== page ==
More than half of chief financial officers in the United States don’t believe the economy will improve during the next six months, but most are optimistic about maintaining or increasing their headcount over the same time period, according to a survey by Grant Thornton LLP.
The biggest barrier to employee and company financial growth is the cost of employee benefits, with 56 percent of CFOs surveyed identifying health care and pensions as the top expenses. As the cost of health care grows, 77 percent said they anticipate company and employee contributions to increase over the next year. Life insurance and disability benefits are expected to remain the same.
“With the economy in a fragile recovery, CFOs are most concerned about rising healthcare costs when it comes to compensation and benefits,” said Stephen Chipman, chief executive officer of Grant Thornton LLP. “Most companies will continue to see a significant increase in healthcare costs unless they have taken proactive steps to promote wellness and better utilization of healthcare benefits, which can help ease the increase of these costs.”
The survey also shows that 45 percent of those surveyed believe that deficit reduction is the number one initiative to improve overall economic optimism, while 27 percent believe job creation is the solution. In addition, 46 percent said that a tax incentive is not the solution. Even so, 30 percent of those surveyed believe a direct tax incentive for hiring new workers would increase the likelihood of expanding their workforce.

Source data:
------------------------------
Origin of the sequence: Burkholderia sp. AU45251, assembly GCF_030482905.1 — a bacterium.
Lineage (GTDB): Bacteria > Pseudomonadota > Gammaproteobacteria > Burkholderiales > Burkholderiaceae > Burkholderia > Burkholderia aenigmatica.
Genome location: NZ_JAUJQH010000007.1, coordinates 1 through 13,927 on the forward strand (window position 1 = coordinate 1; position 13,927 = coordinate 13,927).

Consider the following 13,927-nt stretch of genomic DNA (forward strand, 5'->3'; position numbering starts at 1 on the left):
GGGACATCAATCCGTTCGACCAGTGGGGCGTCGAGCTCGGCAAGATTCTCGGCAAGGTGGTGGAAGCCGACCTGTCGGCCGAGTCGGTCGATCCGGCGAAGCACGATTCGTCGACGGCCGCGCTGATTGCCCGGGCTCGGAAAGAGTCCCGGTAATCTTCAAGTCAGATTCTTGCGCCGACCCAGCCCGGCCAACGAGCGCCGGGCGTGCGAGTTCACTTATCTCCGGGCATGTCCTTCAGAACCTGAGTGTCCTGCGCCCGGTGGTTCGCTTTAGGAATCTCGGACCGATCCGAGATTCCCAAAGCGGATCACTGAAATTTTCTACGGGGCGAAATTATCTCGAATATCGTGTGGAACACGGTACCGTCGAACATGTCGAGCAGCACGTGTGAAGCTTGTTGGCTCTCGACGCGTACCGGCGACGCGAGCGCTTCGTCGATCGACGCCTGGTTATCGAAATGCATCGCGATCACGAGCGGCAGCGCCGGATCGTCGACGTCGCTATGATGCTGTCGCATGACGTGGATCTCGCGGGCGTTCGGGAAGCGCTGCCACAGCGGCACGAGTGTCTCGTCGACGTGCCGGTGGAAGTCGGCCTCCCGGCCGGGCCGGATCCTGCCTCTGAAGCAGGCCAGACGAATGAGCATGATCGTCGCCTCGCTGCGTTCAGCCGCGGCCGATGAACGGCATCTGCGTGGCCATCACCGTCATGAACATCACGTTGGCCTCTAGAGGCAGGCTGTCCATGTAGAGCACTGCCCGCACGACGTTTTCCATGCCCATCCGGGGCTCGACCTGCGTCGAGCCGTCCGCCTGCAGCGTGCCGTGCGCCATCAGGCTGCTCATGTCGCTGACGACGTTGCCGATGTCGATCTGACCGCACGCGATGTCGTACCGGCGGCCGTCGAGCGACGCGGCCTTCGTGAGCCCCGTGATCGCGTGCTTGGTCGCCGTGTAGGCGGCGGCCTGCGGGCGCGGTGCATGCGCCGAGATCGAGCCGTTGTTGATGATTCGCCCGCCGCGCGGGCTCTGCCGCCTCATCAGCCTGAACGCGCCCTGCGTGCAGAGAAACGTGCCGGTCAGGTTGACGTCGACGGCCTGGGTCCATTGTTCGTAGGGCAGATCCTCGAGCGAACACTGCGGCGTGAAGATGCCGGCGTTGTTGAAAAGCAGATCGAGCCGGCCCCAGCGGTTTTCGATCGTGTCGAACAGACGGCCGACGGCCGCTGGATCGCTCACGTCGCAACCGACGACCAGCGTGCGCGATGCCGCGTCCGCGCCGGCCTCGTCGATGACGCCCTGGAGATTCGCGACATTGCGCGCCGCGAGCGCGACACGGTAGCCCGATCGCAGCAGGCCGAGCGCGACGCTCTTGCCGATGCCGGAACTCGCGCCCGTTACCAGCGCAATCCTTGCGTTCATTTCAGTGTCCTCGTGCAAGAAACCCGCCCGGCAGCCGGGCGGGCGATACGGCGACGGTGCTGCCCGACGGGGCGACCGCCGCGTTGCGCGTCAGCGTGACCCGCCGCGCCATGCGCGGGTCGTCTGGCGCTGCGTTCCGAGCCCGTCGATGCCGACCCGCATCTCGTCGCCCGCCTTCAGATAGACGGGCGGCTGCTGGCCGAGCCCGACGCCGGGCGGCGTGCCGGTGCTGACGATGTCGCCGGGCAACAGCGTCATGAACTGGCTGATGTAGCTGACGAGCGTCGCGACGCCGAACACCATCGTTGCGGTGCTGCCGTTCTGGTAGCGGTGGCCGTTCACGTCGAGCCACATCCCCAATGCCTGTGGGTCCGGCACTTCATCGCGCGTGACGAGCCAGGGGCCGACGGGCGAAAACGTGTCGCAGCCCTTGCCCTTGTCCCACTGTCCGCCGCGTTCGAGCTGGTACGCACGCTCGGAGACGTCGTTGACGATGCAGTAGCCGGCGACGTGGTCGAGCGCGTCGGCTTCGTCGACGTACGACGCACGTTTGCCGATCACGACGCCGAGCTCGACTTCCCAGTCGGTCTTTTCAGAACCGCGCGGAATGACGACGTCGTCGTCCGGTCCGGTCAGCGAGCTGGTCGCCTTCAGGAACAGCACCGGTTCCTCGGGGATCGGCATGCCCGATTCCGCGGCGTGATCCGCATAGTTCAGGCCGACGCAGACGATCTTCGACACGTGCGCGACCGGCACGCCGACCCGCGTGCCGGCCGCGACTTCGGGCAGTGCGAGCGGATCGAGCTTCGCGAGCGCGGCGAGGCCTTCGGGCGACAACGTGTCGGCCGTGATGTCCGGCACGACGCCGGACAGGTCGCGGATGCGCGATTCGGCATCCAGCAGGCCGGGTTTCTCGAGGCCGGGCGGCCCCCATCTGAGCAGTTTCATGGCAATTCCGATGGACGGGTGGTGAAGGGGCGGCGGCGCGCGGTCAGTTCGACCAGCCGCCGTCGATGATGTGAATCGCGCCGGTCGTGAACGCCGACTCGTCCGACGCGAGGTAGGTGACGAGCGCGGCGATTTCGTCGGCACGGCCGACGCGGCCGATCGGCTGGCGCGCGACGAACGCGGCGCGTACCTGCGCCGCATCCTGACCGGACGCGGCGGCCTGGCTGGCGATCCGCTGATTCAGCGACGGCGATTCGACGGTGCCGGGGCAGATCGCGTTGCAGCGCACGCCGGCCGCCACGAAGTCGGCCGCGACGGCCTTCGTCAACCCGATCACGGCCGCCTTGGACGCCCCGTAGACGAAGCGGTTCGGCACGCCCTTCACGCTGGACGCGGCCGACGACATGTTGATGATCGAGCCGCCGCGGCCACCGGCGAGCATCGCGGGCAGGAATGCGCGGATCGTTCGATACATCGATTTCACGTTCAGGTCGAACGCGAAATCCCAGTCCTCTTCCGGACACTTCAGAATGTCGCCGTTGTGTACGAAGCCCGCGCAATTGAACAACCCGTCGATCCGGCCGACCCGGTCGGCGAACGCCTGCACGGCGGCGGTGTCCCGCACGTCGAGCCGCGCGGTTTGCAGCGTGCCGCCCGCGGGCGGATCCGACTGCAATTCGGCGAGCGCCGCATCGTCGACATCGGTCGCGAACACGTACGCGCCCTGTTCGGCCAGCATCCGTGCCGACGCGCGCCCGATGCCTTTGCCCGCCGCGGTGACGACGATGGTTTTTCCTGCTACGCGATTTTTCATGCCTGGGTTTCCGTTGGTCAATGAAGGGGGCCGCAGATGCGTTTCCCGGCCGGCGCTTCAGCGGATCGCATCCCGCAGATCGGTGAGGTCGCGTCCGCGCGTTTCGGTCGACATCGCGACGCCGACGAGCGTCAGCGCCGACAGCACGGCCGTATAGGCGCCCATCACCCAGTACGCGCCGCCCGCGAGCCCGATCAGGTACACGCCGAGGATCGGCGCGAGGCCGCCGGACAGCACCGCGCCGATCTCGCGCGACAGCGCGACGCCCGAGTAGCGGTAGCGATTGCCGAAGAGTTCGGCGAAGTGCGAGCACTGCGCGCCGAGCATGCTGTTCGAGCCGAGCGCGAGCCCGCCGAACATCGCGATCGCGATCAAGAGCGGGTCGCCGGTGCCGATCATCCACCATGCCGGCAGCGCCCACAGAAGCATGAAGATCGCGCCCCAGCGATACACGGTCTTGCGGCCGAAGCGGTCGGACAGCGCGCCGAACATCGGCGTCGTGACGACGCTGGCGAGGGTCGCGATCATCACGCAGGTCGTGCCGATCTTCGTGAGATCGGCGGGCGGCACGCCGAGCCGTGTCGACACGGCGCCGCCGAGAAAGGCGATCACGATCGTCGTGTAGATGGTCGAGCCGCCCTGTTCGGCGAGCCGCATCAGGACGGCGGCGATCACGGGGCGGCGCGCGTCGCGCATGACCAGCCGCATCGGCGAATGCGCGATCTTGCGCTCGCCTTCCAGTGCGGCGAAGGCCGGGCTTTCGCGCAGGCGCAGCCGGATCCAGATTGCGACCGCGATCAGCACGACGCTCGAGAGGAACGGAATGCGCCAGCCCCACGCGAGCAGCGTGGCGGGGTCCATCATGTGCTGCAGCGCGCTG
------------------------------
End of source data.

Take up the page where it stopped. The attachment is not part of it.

“CFOs are in a prime position to judge the health of the economy, as they have an inside look at their companies’ hiring practices as it relates to financial health of the organization,” added Chipman. “It remains to be seen how upcoming events, such as the Presidential Election, will impact that outlook.”
Grant Thornton conducted the CFO Survey between June 21 and July 24, with 400 CFOs and comptrollers participating. Grant Thornton LLP is the U.S. member firm of Grant Thornton International Ltd. Grant Thornton International Ltd and its member firms are not a worldwide partnership, as each member firm is a separate and distinct legal entity.